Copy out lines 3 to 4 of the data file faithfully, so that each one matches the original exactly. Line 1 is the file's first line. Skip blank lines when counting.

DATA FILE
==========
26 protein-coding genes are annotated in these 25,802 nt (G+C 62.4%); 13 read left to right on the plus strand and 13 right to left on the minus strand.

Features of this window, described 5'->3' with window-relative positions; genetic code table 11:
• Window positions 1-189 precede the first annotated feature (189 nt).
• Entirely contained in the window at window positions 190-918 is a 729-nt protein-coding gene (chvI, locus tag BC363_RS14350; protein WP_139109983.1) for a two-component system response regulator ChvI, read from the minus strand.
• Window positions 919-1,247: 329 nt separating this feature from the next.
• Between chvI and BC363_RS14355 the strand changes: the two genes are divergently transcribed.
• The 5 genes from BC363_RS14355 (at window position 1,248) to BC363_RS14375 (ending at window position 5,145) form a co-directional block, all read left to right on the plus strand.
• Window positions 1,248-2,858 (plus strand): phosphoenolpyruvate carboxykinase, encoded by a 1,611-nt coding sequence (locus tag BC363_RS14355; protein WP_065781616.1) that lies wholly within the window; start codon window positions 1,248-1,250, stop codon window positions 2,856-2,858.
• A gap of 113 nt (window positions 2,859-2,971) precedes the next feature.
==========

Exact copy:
• Window positions 1-189 precede the first annotated feature (189 nt).
• Entirely contained in the window at window positions 190-918 is a 729-nt protein-coding gene (chvI, locus tag BC363_RS14350; protein WP_139109983.1) for a two-component system response regulator ChvI, read from the minus strand.